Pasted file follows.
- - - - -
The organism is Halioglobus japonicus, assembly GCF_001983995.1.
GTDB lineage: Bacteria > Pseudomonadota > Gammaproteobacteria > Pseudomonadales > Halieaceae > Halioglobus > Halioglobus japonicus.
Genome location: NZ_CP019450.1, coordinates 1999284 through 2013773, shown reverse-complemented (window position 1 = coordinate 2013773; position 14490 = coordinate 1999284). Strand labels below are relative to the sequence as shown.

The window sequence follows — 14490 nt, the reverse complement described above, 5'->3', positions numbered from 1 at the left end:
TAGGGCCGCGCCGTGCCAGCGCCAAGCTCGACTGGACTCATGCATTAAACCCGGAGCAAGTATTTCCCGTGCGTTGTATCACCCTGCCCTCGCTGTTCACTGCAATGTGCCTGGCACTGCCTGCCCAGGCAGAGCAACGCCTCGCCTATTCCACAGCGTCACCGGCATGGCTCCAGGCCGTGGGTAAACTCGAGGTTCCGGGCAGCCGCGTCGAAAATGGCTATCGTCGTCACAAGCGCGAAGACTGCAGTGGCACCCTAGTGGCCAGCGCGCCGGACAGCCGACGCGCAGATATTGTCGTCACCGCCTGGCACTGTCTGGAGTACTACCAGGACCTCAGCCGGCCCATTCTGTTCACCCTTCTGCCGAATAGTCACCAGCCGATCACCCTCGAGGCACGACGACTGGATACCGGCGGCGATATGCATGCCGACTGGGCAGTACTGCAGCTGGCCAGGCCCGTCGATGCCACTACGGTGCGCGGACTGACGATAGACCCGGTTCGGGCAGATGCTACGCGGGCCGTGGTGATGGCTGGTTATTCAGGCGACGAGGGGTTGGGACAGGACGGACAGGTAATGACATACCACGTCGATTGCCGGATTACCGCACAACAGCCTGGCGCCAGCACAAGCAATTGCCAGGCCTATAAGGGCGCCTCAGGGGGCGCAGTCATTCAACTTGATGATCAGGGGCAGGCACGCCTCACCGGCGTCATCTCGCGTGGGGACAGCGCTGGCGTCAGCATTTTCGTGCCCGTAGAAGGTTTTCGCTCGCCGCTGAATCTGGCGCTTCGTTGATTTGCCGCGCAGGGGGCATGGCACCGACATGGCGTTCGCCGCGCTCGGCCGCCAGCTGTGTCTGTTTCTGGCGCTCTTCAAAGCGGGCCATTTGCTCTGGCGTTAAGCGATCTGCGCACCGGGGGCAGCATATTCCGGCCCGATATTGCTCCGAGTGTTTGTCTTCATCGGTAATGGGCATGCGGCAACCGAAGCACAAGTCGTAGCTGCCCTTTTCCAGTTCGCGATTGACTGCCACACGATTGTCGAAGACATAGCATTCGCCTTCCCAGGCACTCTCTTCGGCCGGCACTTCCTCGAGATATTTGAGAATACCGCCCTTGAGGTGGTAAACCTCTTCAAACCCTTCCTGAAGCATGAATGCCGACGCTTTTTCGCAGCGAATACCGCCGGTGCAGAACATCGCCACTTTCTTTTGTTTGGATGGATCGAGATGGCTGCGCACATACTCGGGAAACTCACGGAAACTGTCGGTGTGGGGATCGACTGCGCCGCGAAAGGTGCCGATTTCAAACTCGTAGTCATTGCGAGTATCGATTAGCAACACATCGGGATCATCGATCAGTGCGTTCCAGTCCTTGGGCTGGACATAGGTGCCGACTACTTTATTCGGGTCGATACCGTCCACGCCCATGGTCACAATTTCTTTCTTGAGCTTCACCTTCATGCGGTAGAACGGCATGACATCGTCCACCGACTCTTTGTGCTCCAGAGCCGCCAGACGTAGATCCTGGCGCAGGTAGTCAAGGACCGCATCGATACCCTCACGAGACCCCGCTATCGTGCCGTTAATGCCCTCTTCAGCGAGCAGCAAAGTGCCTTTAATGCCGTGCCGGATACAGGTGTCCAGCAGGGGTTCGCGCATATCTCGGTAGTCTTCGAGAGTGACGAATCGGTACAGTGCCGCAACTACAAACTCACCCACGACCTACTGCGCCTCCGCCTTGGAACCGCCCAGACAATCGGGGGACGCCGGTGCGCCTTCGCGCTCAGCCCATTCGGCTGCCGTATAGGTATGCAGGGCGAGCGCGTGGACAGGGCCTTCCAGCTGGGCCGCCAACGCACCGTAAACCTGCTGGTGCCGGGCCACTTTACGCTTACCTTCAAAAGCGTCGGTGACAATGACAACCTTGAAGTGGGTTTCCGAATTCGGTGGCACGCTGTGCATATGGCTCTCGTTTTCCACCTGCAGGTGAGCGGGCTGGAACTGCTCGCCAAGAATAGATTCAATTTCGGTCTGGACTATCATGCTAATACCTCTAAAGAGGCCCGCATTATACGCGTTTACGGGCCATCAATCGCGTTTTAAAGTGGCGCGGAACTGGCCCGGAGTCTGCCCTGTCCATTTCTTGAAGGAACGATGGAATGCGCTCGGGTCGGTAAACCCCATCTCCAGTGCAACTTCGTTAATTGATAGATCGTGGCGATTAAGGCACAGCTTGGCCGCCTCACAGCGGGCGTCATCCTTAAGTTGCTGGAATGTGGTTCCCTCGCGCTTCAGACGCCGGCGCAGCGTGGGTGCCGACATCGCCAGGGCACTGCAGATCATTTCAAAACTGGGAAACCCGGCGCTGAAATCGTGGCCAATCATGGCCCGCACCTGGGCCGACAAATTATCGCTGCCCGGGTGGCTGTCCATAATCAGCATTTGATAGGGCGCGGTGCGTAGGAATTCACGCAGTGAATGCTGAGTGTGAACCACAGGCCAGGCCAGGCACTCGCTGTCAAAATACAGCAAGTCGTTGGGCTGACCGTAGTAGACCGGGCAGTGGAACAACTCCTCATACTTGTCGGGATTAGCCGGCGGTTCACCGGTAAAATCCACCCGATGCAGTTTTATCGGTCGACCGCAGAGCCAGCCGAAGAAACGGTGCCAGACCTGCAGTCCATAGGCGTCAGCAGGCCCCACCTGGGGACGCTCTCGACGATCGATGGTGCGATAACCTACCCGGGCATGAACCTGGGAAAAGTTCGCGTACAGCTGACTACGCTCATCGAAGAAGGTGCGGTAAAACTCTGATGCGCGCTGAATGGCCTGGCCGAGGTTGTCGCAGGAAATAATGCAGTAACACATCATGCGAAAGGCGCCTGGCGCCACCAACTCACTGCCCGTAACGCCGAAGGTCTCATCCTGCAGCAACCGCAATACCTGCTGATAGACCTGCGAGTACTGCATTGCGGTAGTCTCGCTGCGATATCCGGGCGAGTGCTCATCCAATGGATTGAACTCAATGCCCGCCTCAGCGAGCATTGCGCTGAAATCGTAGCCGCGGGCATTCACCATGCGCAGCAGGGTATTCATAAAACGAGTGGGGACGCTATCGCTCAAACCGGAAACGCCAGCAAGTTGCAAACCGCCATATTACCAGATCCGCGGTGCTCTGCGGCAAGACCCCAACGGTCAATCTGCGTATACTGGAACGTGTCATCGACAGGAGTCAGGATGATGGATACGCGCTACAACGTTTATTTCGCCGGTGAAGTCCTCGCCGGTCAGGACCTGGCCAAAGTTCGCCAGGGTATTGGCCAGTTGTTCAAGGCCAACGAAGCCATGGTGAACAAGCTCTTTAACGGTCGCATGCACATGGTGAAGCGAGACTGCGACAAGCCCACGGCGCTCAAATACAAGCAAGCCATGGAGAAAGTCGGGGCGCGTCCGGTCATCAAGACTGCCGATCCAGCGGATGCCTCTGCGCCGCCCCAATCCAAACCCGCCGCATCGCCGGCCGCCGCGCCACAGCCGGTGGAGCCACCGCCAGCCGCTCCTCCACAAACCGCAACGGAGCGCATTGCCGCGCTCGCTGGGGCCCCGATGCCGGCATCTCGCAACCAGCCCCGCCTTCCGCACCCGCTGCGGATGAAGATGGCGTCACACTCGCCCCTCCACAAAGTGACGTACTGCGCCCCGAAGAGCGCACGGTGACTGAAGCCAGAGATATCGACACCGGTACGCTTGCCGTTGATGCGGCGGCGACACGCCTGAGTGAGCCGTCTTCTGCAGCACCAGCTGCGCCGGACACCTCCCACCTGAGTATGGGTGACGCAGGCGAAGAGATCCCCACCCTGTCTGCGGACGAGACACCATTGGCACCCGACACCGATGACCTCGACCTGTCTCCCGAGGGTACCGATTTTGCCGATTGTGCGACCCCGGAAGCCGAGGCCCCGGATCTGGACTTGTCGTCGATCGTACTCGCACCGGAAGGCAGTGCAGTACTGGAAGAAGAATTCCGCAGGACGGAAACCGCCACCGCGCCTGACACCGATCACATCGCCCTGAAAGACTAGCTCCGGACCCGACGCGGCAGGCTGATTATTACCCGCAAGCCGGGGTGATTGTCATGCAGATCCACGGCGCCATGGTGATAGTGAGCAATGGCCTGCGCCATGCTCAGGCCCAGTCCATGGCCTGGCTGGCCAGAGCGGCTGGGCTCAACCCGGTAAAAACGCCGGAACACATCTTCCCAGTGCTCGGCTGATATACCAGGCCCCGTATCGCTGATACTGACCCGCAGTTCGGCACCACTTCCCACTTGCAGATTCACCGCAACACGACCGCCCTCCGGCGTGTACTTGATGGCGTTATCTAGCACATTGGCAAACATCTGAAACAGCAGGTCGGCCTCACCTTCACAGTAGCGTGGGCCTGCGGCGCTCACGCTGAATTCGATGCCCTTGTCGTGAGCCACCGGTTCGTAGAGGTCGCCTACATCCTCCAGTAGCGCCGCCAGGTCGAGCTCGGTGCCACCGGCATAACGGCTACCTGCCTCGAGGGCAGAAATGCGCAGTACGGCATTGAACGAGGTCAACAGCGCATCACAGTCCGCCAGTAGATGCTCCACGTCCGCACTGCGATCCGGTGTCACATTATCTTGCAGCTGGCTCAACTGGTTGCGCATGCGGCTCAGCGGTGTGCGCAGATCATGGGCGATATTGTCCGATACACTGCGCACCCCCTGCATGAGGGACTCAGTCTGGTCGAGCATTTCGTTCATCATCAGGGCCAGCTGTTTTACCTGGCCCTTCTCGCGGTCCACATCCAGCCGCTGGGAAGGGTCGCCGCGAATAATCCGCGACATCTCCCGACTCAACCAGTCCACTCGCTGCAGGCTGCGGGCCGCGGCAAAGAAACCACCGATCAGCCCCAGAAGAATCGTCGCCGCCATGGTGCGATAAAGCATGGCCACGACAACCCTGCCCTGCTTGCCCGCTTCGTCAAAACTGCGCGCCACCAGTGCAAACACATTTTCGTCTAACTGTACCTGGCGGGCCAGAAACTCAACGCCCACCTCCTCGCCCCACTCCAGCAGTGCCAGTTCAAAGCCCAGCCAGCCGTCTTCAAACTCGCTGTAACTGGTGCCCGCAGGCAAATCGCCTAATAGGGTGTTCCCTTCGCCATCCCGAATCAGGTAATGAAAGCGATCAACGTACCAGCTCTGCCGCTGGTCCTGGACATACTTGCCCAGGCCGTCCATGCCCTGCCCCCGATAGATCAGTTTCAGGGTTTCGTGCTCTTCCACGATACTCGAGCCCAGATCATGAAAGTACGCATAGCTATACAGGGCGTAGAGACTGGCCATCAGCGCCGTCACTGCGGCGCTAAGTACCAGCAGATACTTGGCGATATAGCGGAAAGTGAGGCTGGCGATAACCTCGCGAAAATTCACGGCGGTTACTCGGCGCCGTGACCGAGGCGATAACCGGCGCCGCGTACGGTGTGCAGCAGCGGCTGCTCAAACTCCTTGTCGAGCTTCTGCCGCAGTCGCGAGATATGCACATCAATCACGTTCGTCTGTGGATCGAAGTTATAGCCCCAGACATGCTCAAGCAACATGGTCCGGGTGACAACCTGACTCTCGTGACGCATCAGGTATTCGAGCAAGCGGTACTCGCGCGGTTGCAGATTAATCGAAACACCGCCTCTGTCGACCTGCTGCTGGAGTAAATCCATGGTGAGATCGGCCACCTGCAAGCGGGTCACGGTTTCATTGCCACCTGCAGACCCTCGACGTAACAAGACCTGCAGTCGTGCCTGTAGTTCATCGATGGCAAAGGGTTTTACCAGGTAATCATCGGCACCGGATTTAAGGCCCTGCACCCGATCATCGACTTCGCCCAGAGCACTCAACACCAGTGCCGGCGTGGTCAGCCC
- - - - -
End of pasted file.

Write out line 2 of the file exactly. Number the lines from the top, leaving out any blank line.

GTDB lineage: Bacteria > Pseudomonadota > Gammaproteobacteria > Pseudomonadales > Halieaceae > Halioglobus > Halioglobus japonicus.